O’Brien: When a band or other artist proclaims to stand for something - a social cause or specific political issue - it’s a great way to engage other people in the community for not only the enjoyment of our art but for actions that are going to help our fans once they go home and continue with their lives. That being said, we are a band when the day is done, and our first and primary function is to captivate people with honest, strong music. Once that has been accomplished we can connect with listeners on our messages.

Fight Back!: Your new record is called Rise of the Wretched. Tell us about that record. Where does the title come from? How can people hear it and buy it?

Brihanu: The title comes from the song Wretched, where we talk about the masses of people that are oppressed and sleepwalking through life. It is a call to unify and organize so that we can stop being slaves and start living life. The inspiration for the word “wretched” comes from Franz Fanon’s book The Wretched of the Earth, which is a political commentary on revolution.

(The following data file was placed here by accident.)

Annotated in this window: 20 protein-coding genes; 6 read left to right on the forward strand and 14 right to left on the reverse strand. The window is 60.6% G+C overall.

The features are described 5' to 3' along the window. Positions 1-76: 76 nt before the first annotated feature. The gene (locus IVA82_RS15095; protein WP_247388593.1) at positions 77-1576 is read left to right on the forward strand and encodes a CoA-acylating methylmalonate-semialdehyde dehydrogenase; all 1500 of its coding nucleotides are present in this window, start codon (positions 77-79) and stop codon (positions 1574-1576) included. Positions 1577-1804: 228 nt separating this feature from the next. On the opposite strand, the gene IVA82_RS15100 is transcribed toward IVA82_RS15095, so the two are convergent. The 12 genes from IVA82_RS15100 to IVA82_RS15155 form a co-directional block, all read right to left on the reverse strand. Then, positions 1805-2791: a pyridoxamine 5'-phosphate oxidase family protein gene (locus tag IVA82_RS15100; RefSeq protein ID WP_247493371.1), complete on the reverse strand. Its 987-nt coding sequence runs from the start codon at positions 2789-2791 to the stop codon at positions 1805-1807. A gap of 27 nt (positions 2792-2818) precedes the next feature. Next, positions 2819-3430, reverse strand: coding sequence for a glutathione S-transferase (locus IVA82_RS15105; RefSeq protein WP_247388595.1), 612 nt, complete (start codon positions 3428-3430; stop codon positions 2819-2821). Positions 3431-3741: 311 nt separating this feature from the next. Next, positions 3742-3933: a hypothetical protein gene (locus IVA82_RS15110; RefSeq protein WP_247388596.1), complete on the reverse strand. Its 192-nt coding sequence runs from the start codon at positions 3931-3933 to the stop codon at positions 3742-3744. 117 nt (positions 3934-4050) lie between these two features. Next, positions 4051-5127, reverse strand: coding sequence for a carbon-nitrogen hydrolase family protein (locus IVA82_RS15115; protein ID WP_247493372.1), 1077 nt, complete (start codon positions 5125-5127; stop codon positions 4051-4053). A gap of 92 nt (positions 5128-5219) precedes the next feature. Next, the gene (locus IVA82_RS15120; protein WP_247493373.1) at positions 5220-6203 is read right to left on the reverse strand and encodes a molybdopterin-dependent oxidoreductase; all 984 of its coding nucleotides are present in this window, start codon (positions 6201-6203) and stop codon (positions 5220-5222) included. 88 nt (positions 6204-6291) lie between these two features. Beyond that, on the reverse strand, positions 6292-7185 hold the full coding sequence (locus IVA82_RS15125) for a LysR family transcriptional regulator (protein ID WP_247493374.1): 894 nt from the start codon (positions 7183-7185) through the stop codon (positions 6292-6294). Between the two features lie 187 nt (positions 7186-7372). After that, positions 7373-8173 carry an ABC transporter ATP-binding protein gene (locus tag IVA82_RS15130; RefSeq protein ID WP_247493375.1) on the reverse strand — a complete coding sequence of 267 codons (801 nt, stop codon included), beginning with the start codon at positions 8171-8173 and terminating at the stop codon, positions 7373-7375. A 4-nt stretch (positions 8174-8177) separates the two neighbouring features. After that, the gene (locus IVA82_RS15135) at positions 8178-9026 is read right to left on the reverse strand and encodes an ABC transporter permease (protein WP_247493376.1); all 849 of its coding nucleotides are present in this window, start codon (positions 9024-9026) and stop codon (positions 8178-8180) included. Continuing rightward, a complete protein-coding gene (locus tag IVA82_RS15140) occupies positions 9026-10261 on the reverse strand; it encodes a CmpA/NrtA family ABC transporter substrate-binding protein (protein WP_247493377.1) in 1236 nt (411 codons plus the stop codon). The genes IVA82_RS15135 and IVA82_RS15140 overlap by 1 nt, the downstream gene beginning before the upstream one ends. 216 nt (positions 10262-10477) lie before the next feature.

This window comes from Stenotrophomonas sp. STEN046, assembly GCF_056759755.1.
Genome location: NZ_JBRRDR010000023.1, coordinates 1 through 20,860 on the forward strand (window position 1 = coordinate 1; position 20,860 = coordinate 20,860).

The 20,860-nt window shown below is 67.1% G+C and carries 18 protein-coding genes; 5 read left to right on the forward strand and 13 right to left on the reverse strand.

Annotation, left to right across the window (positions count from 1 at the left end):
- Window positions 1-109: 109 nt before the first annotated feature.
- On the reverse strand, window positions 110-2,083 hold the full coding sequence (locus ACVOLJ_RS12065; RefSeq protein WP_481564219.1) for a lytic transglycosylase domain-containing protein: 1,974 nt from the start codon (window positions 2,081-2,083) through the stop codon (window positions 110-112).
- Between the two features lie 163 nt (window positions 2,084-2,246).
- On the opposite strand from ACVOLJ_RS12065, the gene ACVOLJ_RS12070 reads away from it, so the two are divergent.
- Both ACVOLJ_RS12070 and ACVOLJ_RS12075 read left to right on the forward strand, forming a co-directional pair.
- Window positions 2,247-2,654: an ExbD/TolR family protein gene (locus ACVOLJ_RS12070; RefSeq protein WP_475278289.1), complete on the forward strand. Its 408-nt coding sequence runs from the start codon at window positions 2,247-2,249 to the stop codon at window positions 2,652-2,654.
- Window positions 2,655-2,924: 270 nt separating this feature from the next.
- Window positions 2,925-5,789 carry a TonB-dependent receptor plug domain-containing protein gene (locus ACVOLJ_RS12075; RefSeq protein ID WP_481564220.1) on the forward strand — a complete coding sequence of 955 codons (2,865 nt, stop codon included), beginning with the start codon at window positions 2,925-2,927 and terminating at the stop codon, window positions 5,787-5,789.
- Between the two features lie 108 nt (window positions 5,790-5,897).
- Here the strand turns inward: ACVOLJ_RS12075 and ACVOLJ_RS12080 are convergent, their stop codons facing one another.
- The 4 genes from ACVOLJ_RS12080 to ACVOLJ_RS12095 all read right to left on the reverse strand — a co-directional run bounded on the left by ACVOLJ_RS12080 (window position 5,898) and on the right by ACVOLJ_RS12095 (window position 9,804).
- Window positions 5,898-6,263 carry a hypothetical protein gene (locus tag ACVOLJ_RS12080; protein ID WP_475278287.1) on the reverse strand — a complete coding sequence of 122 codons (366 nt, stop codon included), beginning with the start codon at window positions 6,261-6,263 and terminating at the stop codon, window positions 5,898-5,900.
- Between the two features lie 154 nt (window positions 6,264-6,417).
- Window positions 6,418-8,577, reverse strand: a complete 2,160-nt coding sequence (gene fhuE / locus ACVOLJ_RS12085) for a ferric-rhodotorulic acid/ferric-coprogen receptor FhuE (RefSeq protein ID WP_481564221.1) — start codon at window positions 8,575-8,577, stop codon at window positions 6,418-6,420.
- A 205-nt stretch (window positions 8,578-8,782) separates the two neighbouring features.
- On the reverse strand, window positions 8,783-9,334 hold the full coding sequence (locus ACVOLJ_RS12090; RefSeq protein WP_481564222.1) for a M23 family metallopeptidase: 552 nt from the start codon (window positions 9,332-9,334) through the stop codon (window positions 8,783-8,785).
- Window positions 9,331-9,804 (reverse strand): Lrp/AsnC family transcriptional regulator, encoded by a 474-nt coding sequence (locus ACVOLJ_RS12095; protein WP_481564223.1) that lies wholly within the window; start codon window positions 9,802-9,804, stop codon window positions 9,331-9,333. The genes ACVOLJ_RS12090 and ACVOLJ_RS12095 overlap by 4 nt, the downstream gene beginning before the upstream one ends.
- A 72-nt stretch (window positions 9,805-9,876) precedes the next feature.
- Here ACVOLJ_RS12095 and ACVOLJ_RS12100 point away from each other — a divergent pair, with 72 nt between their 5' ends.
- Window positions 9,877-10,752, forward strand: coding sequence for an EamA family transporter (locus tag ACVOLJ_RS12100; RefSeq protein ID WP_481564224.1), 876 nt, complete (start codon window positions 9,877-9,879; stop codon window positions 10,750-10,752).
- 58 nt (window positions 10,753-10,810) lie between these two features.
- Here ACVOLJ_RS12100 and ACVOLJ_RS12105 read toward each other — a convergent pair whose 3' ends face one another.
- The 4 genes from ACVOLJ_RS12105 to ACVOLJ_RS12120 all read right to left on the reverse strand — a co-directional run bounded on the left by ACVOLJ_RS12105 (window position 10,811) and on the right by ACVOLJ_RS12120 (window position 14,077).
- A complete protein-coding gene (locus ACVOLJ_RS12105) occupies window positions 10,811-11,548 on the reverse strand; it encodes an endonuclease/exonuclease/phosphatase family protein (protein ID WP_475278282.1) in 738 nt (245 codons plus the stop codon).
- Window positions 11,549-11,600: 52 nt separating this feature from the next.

Cox: From my perspective, Rise of the Wretched, as a phrase, speaks volumes, easily interpreted by those of us who are poor and struggling in this modern world of overt materialistic capitalism; of favoring the rich over the poor; the beautiful over the ordinary; the skinny over the fat, and so on. But to be more specific, there is an increasingly tiny, moneyed minority that basically runs this entire country necessarily at the expense of the so-called ‘people.’ The only way the powers that be in America can continue to operate the way they do now, is if they simply see the rest of us as stupid, dirty, unimportant, serfs to be utilized in the quest of the wealthy to get wealthier. We are “the wretched,” but what they don’t know is that we will inherit the earth, because imperialistic and fascistic folks always fail to prepare for when the people are fed up enough to take back what they built. This album is basically a call to arms, in that it urges the wretched to come together; to rise up and take back what we all collectively built.

Choma: You can buy our music online through our myspace. We also have a blog that we update regularly with our thoughts on what is going on in the music scene, the political arena and how society is changing. The two websites you should have on rapid fire on your Google machine are:

www.myspace.com/junkyardempire

www.junkyardempire.blogspot.com

Choma: Also, if you live in the Twin Cities area or are lucky enough that we will be touring through your town, check out our shows. We all have a strong love for improvisation, so each show will be different and cool in its own way. The other advantage is that we allow you to name your price on our records if you come to our shows. So yeah, come to our shows, you won’t be disappointed.